Name any game!
Whatever the game, there are very specific rules. And even for those situations where the rules don't clearly cover a corner case, the house rule, resolution, or consensus-based solution is also a quantifiable action!
This is why in game theory and design the definitions of the terms must be clear and succinct.
In many games with broad design space, this is very true. Mana cost, tempo, psychographic profiles, color pie; each of these is very specific jargon that allows Magic: the gathering designers to communicate clearly about the structure of a game.
Communication is about shared meaning. So lets share some meaning and clear up some terms and how they are frequently misused.
Railroading (v.): The act of removing agency from a player in a game.
Railroad (n.): A game or situation in a game where the agency of the player within the structure of the game has been actively removed.
Player Agency (n.): “the feeling of empowerment that comes from being able to take actions in the [virtual] world whose effects relate to the player’s intention” -Mateas, 2001
[Edit: Added the definitions of Player Agency, since I guess some people don't know it]
I have often seen these terms applied to JRPG's like Final Fantasy or to situations where a player says "Let's run this module or adventure path." These are not railroads. If they were railroads, then the fact that you have to pay mana to play spells in magic would be a railroad because it limits your choices.
Please please note that the actions you can take are proscribed by the rules of the game.
Games are designed. That means there are places where the player has agency by design and places where they do not.Final Fantasy games aren't railroads, because the agency is in how you level up your party and fight the battles*. The agency in checkers is which diagonal you select for your piece. If you were given a list of where you had to move each piece in order, you would no longer be playing a game. Why? Because you would no longer be making choices.
When does railroading happen within a role playing game? That's right! When player choice or ability is invalidated! Because this most often happens in situations that are important, it is especially galling for players. (e.g. Do we kill the bad guy or does he escape? Can we bypass this encounter? Can we ambush and kill this dangerous encounter without having to fight it?)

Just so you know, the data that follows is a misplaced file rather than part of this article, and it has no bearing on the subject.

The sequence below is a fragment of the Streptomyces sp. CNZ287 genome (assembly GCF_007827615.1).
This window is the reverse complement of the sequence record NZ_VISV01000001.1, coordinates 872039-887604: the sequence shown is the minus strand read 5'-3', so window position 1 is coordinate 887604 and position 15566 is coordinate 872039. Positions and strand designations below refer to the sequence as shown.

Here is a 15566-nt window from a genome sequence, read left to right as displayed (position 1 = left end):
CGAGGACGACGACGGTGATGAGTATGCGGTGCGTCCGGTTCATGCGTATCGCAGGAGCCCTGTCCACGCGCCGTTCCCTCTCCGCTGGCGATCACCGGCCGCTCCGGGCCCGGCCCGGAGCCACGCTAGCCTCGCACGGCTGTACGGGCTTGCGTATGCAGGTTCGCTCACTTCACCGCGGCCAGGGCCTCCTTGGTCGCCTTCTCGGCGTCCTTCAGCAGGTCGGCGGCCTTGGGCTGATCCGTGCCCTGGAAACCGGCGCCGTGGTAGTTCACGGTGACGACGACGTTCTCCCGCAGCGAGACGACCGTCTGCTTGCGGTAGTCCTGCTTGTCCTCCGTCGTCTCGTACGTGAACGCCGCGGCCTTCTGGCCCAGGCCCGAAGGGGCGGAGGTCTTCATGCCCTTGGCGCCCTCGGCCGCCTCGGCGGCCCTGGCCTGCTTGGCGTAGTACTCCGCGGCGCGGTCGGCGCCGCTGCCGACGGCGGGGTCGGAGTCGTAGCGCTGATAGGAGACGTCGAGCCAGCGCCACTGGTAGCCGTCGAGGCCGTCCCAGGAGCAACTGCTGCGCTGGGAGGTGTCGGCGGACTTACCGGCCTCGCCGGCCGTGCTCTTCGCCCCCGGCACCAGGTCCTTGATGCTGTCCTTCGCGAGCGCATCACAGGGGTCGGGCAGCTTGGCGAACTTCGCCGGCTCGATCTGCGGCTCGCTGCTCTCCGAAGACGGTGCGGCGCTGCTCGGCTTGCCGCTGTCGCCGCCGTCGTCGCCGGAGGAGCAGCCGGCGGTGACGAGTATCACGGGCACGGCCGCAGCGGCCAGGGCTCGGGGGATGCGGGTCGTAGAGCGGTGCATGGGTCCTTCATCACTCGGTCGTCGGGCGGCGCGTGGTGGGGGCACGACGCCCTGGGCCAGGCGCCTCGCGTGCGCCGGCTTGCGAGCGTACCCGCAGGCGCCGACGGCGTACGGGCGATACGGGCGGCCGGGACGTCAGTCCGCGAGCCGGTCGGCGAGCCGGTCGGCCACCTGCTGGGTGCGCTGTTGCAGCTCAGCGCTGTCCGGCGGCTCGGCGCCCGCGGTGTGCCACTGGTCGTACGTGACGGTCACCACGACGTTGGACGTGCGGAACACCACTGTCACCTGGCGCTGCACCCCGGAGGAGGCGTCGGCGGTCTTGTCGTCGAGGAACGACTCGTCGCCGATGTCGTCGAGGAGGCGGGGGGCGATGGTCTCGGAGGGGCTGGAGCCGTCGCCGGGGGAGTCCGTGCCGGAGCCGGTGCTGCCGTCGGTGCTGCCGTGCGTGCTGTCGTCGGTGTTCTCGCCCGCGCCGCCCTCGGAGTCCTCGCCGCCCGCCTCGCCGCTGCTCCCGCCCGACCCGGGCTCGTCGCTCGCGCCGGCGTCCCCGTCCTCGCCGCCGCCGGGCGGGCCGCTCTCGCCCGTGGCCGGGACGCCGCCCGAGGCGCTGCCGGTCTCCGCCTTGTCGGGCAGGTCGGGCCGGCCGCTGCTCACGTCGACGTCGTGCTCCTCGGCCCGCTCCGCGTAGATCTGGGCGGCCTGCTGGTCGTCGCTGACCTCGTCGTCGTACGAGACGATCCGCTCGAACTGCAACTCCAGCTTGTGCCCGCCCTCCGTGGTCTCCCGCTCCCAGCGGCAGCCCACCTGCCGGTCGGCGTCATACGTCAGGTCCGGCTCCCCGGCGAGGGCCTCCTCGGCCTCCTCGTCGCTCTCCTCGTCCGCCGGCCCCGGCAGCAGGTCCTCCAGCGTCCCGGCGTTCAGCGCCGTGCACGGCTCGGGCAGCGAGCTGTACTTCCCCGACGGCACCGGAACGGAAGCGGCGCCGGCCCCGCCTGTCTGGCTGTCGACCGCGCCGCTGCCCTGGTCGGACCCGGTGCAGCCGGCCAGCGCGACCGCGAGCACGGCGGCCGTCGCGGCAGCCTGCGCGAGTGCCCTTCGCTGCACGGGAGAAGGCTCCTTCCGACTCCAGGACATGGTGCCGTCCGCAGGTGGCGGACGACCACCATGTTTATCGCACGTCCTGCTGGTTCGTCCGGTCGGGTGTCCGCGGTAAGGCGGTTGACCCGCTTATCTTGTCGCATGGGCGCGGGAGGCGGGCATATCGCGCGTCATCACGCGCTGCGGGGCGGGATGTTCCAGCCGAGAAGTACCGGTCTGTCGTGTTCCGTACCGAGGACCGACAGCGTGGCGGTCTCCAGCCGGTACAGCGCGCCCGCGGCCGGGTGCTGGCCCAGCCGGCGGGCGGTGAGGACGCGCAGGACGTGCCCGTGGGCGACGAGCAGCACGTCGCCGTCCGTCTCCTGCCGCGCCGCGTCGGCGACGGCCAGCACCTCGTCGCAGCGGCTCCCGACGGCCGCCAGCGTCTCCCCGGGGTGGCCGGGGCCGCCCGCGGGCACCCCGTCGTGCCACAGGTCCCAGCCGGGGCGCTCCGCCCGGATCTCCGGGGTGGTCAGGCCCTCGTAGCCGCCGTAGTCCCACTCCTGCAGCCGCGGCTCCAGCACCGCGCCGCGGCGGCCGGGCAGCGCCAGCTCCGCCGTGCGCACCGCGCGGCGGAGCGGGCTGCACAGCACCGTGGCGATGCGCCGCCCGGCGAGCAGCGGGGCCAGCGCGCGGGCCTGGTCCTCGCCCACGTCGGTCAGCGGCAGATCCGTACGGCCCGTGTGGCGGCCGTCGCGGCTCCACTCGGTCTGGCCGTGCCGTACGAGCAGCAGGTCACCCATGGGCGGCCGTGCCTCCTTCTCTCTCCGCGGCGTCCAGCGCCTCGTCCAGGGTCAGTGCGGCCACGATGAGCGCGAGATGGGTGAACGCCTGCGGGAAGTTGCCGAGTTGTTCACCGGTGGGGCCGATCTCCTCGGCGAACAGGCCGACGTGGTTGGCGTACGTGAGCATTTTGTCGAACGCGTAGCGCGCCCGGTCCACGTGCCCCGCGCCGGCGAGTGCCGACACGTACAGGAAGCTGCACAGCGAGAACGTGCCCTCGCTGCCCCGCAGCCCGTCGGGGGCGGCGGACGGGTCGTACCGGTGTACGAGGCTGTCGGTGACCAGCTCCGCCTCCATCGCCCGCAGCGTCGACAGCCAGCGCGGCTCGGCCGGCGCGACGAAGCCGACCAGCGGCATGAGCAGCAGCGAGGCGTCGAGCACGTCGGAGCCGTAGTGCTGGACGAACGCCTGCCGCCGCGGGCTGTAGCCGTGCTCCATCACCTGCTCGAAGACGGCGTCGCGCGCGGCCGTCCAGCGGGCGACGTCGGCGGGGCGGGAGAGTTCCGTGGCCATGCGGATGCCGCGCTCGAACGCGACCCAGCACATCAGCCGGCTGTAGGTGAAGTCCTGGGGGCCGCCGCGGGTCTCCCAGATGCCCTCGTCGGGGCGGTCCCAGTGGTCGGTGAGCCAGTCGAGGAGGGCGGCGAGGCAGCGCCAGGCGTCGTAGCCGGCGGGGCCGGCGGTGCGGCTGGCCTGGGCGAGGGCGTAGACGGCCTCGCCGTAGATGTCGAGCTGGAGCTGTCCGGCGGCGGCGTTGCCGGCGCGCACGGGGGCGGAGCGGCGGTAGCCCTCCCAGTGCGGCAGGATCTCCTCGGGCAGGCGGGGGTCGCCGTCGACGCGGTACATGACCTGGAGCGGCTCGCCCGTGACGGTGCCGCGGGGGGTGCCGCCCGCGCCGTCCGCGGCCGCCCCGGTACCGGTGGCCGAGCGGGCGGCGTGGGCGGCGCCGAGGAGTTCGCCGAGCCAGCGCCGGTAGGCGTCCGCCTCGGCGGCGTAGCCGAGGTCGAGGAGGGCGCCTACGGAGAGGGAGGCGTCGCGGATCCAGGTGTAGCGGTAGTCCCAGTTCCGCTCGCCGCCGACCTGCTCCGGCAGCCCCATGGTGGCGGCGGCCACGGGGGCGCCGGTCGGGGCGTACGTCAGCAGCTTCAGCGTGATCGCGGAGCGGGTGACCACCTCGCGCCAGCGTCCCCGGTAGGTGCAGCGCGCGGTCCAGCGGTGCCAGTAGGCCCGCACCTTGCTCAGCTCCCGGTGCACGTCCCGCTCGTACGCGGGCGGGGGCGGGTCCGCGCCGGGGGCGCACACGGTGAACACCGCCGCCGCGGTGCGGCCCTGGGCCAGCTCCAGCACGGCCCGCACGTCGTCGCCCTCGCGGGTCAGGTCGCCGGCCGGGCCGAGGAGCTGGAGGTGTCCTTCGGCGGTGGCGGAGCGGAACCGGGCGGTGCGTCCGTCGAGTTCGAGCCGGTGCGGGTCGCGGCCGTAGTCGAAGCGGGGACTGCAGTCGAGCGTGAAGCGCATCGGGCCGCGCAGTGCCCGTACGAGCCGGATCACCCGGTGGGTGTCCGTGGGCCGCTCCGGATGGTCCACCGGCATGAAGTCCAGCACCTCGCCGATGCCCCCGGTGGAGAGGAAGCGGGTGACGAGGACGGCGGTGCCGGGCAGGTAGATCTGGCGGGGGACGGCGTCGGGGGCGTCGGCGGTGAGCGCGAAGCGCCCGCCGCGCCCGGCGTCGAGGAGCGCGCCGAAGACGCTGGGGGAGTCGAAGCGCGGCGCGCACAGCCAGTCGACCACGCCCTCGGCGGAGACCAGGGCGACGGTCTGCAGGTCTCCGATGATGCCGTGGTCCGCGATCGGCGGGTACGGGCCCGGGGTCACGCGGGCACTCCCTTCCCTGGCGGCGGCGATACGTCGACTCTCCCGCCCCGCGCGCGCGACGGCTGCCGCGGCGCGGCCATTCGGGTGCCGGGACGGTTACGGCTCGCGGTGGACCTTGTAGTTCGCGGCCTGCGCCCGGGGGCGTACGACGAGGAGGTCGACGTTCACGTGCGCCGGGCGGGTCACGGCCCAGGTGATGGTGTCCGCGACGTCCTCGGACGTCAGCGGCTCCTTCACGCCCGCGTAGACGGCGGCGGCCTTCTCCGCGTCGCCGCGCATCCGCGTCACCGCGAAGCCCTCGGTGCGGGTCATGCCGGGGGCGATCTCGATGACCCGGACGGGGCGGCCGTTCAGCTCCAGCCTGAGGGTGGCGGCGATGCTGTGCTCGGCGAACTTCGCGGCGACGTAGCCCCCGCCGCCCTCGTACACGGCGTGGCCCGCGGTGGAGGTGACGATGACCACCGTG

Note that railroading is an active process. Generalizations are often inaccurate, because cases where this occurs are specific. i.e. There are many examples of older Dungeons & Dragons modules where the Dungeon Master is encouraged to railroad her players in specific situations.
This means that if you like knowing where the story is going or you enjoy playing in role playing adventure paths, this does not mean you are a fan of railroading. It just means you like your agency to be in other areas. The insight that the agency is not always in deciding the direction of the story was noted by Jason Alexander.
If you were being railroaded, you wouldn't be playing a game, because by definition your agency is being invalidated. No one likes that.
Updates from the comments:
Brendan: "In other games, there is no such expectation. PCs can go wherever they want and do whatever they want and the setting will respond appropriately. This is not extreme improv either (a setting can be designed to handle this)."There should be terminology for this difference as well, because it is important."Yes, but this terminology exists without needing to overload the word railroad.
Module. Sandbox. Adventure Path. Series:Episode:Scene. Campaign.
"If you think about the original metaphor-- a train that starts at one place and goes to another-- expectations have little to do with it. If we both play a video game and the game makes us meet the same people, watch the same cutscenes, fight the same bosses, we are essentially trains on the same rails. . . "I think railroad is an important descriptive term and shouldn't be discarded because people have become familiar with railroads or enjoy them."According to the example given, every game ever is a railroad, because by following the rules of the game, you are stuck on the train. Every game must have some sort of agency. Otherwise it would be a movie or book - a passively consumed experience.
*Since XIII actually removed part of this agency, having basic stances that determined how you fight battles, it is one of the most reviled of the series.